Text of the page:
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It’s a wonder anyone survived medieval battles….!

 

The title above says it all. Go to this article and see what I mean. With such weapons being wielded on all sides, how on earth did anything—man or horse—emerge still standing? I don’t think we should be in any doubt at all that by going to battle, all men knew they were putting their lives at a very real risk indeed.

Unless, like Henry VII, they always skulked around at the back, well protected (Bosworth), or indeed arrived too late to take part anyway (Stoke Field or Blackheath). There was nothing brave about him.

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THE DEATH OF HENRY VII

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Henry VII on his deathbed : Wriothesley’s Heraldic Collection Vol 1 Book of Funerals.

And so, on 21 April 1509, Henry “Tudor” finally expired.  He had been ill, obviously, for some time and perhaps his death was something of a relief to him. I’m sure it was for the rest of the country who probably breathed a collective sigh of relief. He had managed to keep his bony posterior on the throne for 24 years since that diabolical day at Bosworth when an anointed king was slaughtered.  It does nothing for Henry’s  reputation that he allowed the dead king’s body to be horrendously  abused  as well as the ignoble and deplorable  act of having his reign  predated from the day before the battle. But no doubt there were some that lamented his passing especially his mother Margaret Beaufort, a  most highly acquisitive woman and probably one of the most greediest.     She adored him and the pair must hardly have been able to believe their luck that he had survived the battle unscathed, probably due to the fact that he took no active part in it.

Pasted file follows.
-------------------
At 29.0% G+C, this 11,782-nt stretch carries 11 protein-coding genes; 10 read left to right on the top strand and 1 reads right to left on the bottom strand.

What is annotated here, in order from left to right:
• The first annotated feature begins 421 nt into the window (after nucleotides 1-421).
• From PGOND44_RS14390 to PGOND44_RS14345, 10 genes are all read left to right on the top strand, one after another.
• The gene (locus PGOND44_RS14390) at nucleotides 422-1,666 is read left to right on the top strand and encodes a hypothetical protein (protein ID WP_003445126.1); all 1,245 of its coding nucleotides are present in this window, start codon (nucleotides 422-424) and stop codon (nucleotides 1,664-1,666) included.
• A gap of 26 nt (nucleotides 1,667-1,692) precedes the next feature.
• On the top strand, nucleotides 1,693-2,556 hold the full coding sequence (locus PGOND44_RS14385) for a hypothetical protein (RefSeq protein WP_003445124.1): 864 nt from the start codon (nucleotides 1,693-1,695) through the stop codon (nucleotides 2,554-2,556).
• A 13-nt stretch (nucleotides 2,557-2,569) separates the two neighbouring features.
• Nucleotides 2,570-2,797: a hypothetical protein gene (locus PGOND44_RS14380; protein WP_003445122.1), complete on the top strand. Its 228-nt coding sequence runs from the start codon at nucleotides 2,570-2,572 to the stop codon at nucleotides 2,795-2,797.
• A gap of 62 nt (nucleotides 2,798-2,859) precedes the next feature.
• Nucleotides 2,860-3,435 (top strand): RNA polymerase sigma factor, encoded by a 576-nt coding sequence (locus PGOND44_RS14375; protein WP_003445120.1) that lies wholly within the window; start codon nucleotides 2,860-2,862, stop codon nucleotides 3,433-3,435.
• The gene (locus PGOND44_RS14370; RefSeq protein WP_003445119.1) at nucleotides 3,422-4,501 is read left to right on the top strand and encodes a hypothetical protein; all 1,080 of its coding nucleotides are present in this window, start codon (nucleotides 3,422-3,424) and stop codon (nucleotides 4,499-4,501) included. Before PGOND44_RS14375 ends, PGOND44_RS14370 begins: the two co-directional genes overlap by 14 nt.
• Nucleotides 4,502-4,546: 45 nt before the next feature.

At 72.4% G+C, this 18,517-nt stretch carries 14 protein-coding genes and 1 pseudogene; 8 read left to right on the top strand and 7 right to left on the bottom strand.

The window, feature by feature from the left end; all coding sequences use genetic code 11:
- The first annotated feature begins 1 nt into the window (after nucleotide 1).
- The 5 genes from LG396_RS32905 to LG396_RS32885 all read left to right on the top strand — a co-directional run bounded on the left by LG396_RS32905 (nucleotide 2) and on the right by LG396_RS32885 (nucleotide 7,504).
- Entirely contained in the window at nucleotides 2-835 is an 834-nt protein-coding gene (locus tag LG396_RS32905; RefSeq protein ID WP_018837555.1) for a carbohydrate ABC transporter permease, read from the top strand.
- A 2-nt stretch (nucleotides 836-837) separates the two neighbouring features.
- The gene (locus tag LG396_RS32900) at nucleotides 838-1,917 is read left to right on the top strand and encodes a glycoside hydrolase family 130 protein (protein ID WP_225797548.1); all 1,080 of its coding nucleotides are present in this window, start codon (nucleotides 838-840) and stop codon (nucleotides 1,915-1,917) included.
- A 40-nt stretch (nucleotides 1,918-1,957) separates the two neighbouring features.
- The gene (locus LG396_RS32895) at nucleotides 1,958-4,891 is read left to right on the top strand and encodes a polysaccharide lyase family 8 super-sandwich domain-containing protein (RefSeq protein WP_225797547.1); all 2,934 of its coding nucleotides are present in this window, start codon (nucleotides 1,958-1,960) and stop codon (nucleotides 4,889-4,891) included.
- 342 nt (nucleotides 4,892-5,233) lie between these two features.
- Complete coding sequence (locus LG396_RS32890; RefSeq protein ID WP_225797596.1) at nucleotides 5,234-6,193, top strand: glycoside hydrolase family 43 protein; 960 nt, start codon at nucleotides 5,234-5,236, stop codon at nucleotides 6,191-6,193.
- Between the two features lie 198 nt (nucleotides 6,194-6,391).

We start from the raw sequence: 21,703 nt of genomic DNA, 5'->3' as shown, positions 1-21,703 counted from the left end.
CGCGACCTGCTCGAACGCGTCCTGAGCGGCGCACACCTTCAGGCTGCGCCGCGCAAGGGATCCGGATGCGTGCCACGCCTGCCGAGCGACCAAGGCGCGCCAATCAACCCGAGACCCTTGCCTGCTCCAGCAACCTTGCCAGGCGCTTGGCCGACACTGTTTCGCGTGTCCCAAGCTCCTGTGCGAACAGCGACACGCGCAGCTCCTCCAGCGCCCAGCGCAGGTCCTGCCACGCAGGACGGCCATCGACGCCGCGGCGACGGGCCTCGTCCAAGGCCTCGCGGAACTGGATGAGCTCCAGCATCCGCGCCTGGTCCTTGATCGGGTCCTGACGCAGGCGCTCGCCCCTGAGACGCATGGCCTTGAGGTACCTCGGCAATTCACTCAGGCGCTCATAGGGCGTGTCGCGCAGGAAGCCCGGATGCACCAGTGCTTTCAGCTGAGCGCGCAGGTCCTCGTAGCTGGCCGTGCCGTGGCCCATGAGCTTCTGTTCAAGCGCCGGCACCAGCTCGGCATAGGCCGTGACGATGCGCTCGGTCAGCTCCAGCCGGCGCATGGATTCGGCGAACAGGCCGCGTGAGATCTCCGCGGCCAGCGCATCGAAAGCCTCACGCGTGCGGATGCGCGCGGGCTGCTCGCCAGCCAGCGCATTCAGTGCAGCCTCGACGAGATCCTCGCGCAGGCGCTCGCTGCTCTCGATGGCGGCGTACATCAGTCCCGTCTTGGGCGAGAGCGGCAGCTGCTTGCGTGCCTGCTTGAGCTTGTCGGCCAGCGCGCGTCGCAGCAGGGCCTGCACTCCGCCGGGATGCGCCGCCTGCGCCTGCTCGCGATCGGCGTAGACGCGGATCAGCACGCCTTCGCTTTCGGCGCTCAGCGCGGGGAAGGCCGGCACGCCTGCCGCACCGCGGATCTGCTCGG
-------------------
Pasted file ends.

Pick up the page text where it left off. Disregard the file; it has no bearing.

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Unknown artist’s impression of Tudor being crowned in the aftermath of Bosworth..

It must have seemed surreal to him as he wandered through the dead kings apartments at Westminster that had now, overnight, become his.

 

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Bust of Henry VII : National Portrait Gallery

He had some worrying times with bothersome pretenders to the throne popping up with annoying regularity as well as various uprisings. Whether he was plagued by his conscience we do not  know although Margaret was prone to bursts of weeping at times when she should have been happy which must have been very tedious  for those around her.

However moving on from that , what actually did see Henry off?     His health seems to have gone into a decline when he reached his 30s.   His eyes began to trouble him and he tried various eye lotions and eye  baths  made of fennel water,  rosewater and celandine ” to make bright the sight” but to no avail ..his teeth were a source of trouble with Polydore Vergil describing him as having ‘teeth few, poor and blackish’ (1).  His eye problems must have caused him dismay as he like nothing more than to pour over his account books to see where the pennies were going and how much he was amassing. He was predeceased by his wife, whom it is said he was fond of, and four children including his oldest son and  heir,  Arthur,  but fortunately for him,  if not the country and the Roman Catholic Church he had a surviving spare.